Tomorrow, is Super Bowl day , finally, and an end to all the news stories, prognostications and analysis of the Big Game. I have stayed away from them as much but I can’t but escape the discussions about Peyton Manning and his place in the pantheon of great quarterbacks. One statistic that is repeated ad nausem is that he has only appeared in the Super Bowl twice , winning once, and this is seized upon as the flaw in his resume’. Tom Brady, it is pointed out, has appeared in the Super Bowl five times , winning three times, and this in the opinion of many makes him superior to Peyton Manning. The ” experts” think this puts him just behind Joe Montana ( four rings). What a crock !! Using the number of Super Bowl rings as a measure of greatness is one of the biggest stupidities perpetrated by sportswriters on a gullible public.
To begin with,football is a team sport. There are eleven players on the field at any time,twenty two starters in all. Yes, quarterback is the most important position on the team but, without proper support from the other players, he can’t win. Peyton’s own father, Archie Manning , was a star QB who played on inferior teams in New Orleans and never came close to winning a ring. A quarterback needs a good offensive line to protect him and receivers to throw to. We all saw what happened this year to the Giants when the offensive line broke down and Hakeem Nicks, the speedy deep threat WR got injured. Eli threw more interceptions than TD’s and the Giants didn’t even make the playoffs. Even with a stellar OL and great WRs, a quarterback can’t get too far without a good defense to shut down opposing offenses. Drew Brees, a great QB in his own right, won a ring a few years ago with a great defense to back him up. This year, well as he played , his Saints had a so-so defense and couldn’t get past the Seahawks who have a pretty good offense and a great defense.
Those who claim that Tom Brady is superior to Peyton Manning , based on their head-to-head record don’t know what they are talking about. There are so many things wrong with this argument that I don’t know if I can list them all here, but I’m going to try.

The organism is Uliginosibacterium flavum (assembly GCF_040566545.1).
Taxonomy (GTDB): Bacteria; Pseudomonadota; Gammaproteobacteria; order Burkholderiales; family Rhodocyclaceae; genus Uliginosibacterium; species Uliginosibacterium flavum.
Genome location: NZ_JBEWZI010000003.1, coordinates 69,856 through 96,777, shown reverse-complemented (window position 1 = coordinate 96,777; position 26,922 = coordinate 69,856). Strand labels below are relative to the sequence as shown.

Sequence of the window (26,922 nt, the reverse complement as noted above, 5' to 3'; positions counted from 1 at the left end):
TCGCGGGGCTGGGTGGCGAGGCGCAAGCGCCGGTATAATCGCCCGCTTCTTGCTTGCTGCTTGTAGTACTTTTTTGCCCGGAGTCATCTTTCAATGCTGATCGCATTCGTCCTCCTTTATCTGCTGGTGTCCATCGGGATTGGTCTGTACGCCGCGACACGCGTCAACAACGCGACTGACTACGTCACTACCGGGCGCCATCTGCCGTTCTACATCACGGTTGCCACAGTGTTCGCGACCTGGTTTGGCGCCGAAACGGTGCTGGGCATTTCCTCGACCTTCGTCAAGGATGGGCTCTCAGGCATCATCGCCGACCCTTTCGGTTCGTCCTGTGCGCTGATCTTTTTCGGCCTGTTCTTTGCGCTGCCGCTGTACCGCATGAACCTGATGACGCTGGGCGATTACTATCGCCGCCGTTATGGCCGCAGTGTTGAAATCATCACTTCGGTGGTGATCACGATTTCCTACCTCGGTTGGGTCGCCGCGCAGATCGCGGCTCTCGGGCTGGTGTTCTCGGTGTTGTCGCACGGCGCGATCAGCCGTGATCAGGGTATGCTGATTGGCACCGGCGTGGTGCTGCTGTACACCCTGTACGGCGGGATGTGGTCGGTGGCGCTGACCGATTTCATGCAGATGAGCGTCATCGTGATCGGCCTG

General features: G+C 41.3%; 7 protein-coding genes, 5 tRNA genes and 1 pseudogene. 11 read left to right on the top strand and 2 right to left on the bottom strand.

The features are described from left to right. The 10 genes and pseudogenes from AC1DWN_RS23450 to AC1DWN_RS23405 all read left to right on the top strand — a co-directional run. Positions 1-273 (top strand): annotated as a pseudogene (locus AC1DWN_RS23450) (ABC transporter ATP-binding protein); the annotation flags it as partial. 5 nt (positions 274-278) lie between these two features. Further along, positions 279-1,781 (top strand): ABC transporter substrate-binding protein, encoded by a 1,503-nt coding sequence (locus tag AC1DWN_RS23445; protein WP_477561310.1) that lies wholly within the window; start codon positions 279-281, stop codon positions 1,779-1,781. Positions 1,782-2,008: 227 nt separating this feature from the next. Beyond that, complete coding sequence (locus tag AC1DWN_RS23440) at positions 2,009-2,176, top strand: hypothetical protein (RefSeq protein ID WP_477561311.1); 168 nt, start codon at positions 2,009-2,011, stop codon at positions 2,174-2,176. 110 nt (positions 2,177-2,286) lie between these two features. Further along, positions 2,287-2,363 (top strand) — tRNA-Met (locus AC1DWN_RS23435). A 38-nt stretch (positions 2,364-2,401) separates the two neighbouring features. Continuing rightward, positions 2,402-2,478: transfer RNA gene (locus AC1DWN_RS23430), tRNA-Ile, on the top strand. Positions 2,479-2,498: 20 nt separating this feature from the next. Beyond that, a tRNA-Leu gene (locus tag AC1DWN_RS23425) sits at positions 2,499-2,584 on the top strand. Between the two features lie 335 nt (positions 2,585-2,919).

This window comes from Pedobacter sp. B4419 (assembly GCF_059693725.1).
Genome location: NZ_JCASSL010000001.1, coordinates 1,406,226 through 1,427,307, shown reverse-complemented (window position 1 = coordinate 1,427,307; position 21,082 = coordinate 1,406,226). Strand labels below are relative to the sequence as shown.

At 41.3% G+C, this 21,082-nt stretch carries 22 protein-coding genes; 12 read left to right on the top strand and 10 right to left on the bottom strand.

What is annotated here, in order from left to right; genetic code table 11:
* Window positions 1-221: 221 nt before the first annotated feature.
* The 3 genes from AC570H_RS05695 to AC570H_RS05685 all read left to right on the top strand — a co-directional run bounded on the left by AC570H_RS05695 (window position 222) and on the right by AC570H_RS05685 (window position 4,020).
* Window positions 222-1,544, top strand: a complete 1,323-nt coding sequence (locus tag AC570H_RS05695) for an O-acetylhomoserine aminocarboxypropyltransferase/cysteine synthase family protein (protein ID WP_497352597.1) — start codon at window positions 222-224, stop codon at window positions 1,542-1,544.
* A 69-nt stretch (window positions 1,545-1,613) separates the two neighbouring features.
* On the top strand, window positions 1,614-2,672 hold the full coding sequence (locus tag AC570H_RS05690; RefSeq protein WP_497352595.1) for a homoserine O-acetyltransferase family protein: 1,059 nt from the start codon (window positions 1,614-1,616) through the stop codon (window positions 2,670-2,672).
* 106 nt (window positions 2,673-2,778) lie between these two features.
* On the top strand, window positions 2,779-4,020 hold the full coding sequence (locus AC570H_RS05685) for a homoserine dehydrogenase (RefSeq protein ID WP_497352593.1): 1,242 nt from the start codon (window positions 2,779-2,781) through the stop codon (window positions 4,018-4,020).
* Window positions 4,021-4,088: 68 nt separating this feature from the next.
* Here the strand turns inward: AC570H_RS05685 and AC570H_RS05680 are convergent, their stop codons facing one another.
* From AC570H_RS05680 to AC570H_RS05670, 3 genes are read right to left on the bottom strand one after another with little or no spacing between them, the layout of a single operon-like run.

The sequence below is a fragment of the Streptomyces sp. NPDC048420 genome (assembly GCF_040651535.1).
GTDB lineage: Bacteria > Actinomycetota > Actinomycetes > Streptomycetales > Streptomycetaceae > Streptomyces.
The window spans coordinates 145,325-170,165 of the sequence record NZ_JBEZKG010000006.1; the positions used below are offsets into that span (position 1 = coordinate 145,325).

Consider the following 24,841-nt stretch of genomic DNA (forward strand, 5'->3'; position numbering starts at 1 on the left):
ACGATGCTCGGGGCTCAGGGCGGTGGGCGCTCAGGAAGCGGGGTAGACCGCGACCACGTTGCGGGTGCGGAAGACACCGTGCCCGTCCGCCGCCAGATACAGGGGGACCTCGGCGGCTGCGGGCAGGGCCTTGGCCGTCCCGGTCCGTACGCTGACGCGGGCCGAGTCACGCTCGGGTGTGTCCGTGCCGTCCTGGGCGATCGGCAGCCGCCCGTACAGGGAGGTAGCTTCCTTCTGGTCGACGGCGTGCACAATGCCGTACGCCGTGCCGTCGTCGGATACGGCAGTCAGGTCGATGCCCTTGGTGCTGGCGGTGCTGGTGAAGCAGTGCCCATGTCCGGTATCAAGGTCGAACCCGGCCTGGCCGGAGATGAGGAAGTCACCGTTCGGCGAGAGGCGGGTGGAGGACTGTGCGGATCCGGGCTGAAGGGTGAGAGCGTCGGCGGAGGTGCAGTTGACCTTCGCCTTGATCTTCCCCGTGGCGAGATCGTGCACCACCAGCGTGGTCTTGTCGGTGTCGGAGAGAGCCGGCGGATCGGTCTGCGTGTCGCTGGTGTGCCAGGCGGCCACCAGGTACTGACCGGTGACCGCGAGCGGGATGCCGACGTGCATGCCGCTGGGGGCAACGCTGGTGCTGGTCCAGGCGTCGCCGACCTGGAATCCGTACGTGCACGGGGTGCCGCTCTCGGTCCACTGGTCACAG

To begin with, Manning’s Indy Colt teams were not as well-rounded as Brady’s Patriots teams; the Colt offense was great but the defense, except for Dwight Freeney and Robert Mathis, was ordinary. The Colts usually did not do as well in the regular season and conceded home field advantage in the playoffs to the Patriots. This is a big handicap in the playoffs as the home team usually wins. It is worth noting that the only time the Colts beat the Patriots in the playoffs was when the game was played in Indy.( Manning also beat Brady when the game was played in Denver this year). Another huge advantage for Brady : he had Bill Belichick behind him. Whether one likes Belichick or not , one has to admit that he is the best coach in the business. Having him on your side is no less an advantage than Seattle’s 12th man. And, finally, for most of his career Brady had the services of Adam Vinateri , the best kicker in the NFL and one who could be relied on to ice the game in the closing seconds.
Between Peyton Manning and Tom Brady I know who I feel is the better QB. ( It isn’t Tom Brady.) As to the greatest of all time, it is foolish to compare players from different eras. Individual records are no yardstick because they are not really ” individual”. The number of TD passes thrown or yards gained passing is, in addition to the QB’s accuracy, a function of how good one’s receivers are, how good the OL is. If the team has a good rushing attack, it will also impact on these stats. The totals are also affected by rule changes as for example how closely WRs can be guarded, how much contact will be allowed. There is simply no way to objectively and precisely assess the excellence of an individual player in a team game.
So why this grading of quarterbacks based on the number of their Super Bowl rings? Well, it has to do with the human obsession with comparisons and the need for a numerical ” yardstick”, which is supposedly objective. Except that , as we have just seen, there is no such thing. A combination of individual career stats is perhaps the best criterion but the weights attached to the different stats will give rise to criticism, that the assessment is biased.
Based on his single season and career passing records, on his MVP awards, his Super Bowl and Pro Bowl performances I could make a strong case for Peyton Manning as the best quarterback of all time , better than Joe Montana, better than Terry Bradshaw, better than Troy Aikman, and definitely , definitely batter than Tom Brady. But that would lead to cries of favoritism. Better to just say that he is one of the best of all time and leave it at that.